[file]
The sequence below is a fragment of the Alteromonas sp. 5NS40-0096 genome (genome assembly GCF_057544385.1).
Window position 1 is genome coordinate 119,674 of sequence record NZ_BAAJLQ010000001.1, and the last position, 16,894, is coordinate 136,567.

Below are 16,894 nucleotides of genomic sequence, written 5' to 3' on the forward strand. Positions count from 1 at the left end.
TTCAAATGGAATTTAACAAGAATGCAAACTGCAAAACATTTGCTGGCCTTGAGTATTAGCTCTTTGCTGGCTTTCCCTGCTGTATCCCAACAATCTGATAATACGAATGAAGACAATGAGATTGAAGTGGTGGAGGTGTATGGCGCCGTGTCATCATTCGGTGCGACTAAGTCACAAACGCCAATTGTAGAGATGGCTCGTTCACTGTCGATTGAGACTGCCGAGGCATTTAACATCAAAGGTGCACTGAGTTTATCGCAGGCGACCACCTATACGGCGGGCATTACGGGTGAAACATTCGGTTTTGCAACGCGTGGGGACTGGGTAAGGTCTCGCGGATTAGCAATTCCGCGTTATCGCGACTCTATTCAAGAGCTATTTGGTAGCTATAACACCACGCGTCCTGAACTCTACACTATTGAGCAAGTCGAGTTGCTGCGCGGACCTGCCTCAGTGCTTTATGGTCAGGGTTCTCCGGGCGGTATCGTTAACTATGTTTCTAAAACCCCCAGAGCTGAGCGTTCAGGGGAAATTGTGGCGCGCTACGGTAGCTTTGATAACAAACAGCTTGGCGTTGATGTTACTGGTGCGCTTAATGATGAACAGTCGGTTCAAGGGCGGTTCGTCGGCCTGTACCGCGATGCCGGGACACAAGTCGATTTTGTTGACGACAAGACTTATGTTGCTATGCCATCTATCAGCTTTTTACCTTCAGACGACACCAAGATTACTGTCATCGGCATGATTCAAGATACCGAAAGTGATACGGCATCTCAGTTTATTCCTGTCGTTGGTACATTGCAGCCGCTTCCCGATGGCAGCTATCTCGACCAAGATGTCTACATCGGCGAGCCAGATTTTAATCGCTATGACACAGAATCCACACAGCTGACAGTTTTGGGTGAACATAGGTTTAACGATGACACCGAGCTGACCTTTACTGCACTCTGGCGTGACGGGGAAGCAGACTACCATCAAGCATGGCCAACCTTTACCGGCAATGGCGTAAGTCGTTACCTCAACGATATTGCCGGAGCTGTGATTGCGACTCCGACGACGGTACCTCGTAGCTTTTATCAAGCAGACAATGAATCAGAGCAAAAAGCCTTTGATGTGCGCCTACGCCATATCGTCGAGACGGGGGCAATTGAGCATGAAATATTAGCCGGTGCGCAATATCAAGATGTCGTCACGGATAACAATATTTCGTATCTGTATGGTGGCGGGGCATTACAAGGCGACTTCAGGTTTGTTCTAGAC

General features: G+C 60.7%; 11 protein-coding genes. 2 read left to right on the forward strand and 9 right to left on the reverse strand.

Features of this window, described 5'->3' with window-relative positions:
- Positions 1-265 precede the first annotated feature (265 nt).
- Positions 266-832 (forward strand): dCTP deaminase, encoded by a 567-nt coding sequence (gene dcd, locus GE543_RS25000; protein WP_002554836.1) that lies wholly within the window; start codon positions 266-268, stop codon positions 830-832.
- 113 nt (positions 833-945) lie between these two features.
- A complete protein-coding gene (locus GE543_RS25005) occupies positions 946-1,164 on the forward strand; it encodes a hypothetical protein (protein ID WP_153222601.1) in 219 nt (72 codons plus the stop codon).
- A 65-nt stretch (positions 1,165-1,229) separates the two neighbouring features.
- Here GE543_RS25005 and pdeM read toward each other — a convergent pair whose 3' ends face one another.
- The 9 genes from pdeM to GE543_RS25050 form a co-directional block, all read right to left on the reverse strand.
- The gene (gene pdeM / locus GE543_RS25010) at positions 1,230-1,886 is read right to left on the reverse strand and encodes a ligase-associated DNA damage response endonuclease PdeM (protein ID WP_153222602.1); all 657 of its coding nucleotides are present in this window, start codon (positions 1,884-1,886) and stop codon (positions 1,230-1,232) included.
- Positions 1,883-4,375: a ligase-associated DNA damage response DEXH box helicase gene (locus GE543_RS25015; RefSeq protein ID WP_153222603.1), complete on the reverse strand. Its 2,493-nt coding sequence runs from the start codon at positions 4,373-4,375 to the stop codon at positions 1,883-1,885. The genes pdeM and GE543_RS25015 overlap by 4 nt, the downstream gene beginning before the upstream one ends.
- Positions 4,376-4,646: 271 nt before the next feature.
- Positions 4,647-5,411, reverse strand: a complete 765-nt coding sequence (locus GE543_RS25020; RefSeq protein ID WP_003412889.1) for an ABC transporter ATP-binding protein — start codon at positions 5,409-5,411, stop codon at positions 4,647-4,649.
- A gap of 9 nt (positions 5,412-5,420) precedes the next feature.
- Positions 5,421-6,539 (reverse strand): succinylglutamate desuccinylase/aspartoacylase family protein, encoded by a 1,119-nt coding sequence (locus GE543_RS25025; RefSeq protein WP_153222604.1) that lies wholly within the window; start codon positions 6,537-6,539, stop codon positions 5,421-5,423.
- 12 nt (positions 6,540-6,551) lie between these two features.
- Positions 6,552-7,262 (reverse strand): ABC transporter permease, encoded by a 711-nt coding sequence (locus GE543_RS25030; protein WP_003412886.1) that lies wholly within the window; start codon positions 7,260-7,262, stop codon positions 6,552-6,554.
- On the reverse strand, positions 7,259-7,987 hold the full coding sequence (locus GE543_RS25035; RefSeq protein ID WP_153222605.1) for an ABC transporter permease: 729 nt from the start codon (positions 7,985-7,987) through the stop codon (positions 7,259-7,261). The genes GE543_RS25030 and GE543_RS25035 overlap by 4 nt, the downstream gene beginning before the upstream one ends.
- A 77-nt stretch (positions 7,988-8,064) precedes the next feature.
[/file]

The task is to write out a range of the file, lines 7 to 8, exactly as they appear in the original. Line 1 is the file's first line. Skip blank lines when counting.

- Positions 1-265 precede the first annotated feature (265 nt).
- Positions 266-832 (forward strand): dCTP deaminase, encoded by a 567-nt coding sequence (gene dcd, locus GE543_RS25000; protein WP_002554836.1) that lies wholly within the window; start codon positions 266-268, stop codon positions 830-832.